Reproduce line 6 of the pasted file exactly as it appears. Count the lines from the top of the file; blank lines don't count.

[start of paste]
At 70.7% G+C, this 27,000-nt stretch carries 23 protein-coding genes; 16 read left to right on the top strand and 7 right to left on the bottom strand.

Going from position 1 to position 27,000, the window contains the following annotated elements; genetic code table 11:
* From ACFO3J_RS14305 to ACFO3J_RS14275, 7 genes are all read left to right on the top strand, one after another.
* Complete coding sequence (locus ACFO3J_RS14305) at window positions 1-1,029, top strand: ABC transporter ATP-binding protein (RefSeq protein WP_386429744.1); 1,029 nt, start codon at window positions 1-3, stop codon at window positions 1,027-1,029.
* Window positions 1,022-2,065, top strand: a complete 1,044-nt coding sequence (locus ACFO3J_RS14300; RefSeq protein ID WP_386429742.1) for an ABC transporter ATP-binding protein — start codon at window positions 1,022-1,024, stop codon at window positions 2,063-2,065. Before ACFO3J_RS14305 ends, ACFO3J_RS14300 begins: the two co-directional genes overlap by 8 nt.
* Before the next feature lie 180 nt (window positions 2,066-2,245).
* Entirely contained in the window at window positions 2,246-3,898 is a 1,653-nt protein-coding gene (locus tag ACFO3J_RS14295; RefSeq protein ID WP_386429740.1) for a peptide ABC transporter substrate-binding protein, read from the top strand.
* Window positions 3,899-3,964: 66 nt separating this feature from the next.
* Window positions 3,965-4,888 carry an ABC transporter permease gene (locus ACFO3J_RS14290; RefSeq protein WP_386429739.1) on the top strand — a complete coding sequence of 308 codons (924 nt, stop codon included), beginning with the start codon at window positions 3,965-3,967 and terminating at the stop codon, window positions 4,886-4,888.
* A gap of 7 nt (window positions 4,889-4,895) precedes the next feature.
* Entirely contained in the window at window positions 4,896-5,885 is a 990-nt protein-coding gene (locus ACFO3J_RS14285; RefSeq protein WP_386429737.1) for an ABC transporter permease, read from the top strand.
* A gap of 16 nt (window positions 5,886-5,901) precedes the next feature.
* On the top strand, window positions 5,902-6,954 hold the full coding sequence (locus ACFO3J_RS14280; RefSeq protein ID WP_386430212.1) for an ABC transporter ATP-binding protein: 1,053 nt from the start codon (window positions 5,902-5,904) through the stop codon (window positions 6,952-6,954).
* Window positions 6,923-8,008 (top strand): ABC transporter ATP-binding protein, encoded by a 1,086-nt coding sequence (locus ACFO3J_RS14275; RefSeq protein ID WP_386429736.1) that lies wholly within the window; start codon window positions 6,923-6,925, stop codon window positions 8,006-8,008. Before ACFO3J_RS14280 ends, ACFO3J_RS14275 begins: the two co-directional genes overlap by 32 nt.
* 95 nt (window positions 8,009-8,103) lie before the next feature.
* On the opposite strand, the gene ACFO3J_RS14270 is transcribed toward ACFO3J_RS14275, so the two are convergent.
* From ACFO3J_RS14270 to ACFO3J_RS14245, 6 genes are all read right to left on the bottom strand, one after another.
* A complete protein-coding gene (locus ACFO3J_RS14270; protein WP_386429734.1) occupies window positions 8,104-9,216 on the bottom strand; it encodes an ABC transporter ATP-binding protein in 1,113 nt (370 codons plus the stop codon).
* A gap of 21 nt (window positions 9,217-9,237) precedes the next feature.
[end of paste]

* Before the next feature lie 180 nt (window positions 2,066-2,245).